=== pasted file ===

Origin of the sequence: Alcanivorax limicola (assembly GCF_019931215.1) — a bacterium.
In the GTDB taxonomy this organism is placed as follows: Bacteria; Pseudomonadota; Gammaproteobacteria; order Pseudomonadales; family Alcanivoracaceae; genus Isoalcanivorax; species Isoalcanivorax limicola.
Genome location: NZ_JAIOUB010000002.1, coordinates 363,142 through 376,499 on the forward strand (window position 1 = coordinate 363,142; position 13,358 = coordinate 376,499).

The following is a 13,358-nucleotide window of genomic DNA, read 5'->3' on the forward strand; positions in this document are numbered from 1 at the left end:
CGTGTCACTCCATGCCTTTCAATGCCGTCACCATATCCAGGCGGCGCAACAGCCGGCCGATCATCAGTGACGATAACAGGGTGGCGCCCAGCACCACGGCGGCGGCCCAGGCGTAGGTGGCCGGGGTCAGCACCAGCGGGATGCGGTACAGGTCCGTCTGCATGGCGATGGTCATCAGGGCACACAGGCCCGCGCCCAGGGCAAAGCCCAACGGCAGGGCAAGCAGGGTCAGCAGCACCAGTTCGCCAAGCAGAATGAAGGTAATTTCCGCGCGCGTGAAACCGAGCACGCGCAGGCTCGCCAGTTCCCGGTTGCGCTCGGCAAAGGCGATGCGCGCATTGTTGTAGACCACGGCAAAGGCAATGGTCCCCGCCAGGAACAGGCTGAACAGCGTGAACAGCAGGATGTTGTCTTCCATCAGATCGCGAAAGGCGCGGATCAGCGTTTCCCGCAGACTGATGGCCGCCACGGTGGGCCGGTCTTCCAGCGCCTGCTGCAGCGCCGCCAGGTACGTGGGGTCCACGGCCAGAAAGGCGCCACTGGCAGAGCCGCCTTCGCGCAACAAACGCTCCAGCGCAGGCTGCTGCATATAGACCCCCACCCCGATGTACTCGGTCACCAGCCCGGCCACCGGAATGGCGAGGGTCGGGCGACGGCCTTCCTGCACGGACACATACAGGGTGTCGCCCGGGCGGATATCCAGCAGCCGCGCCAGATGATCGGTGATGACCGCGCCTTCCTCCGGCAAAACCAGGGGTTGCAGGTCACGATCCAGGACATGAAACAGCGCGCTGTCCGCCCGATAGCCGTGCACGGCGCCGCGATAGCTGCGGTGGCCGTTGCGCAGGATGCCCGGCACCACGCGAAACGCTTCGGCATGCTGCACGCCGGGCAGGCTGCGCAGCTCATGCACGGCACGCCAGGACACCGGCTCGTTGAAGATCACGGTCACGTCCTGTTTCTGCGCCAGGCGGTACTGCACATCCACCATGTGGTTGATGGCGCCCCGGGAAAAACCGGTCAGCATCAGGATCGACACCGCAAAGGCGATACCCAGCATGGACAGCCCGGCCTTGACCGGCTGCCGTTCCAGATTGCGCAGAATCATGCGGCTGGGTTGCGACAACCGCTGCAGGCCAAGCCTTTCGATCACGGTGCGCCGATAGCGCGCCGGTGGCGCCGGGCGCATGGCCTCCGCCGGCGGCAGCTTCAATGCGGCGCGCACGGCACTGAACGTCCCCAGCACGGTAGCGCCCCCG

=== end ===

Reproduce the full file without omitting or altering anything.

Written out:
Origin of the sequence: Alcanivorax limicola (assembly GCF_019931215.1) — a bacterium.
In the GTDB taxonomy this organism is placed as follows: Bacteria; Pseudomonadota; Gammaproteobacteria; order Pseudomonadales; family Alcanivoracaceae; genus Isoalcanivorax; species Isoalcanivorax limicola.
Genome location: NZ_JAIOUB010000002.1, coordinates 363,142 through 376,499 on the forward strand (window position 1 = coordinate 363,142; position 13,358 = coordinate 376,499).

The following is a 13,358-nucleotide window of genomic DNA, read 5'->3' on the forward strand; positions in this document are numbered from 1 at the left end:
CGTGTCACTCCATGCCTTTCAATGCCGTCACCATATCCAGGCGGCGCAACAGCCGGCCGATCATCAGTGACGATAACAGGGTGGCGCCCAGCACCACGGCGGCGGCCCAGGCGTAGGTGGCCGGGGTCAGCACCAGCGGGATGCGGTACAGGTCCGTCTGCATGGCGATGGTCATCAGGGCACACAGGCCCGCGCCCAGGGCAAAGCCCAACGGCAGGGCAAGCAGGGTCAGCAGCACCAGTTCGCCAAGCAGAATGAAGGTAATTTCCGCGCGCGTGAAACCGAGCACGCGCAGGCTCGCCAGTTCCCGGTTGCGCTCGGCAAAGGCGATGCGCGCATTGTTGTAGACCACGGCAAAGGCAATGGTCCCCGCCAGGAACAGGCTGAACAGCGTGAACAGCAGGATGTTGTCTTCCATCAGATCGCGAAAGGCGCGGATCAGCGTTTCCCGCAGACTGATGGCCGCCACGGTGGGCCGGTCTTCCAGCGCCTGCTGCAGCGCCGCCAGGTACGTGGGGTCCACGGCCAGAAAGGCGCCACTGGCAGAGCCGCCTTCGCGCAACAAACGCTCCAGCGCAGGCTGCTGCATATAGACCCCCACCCCGATGTACTCGGTCACCAGCCCGGCCACCGGAATGGCGAGGGTCGGGCGACGGCCTTCCTGCACGGACACATACAGGGTGTCGCCCGGGCGGATATCCAGCAGCCGCGCCAGATGATCGGTGATGACCGCGCCTTCCTCCGGCAAAACCAGGGGTTGCAGGTCACGATCCAGGACATGAAACAGCGCGCTGTCCGCCCGATAGCCGTGCACGGCGCCGCGATAGCTGCGGTGGCCGTTGCGCAGGATGCCCGGCACCACGCGAAACGCTTCGGCATGCTGCACGCCGGGCAGGCTGCGCAGCTCATGCACGGCACGCCAGGACACCGGCTCGTTGAAGATCACGGTCACGTCCTGTTTCTGCGCCAGGCGGTACTGCACATCCACCATGTGGTTGATGGCGCCCCGGGAAAAACCGGTCAGCATCAGGATCGACACCGCAAAGGCGATACCCAGCATGGACAGCCCGGCCTTGACCGGCTGCCGTTCCAGATTGCGCAGAATCATGCGGCTGGGTTGCGACAACCGCTGCAGGCCAAGCCTTTCGATCACGGTGCGCCGATAGCGCGCCGGTGGCGCCGGGCGCATGGCCTCCGCCGGCGGCAGCTTCAATGCGGCGCGCACGGCACTGAACGTCCCCAGCACGGTAGCGCCCCCG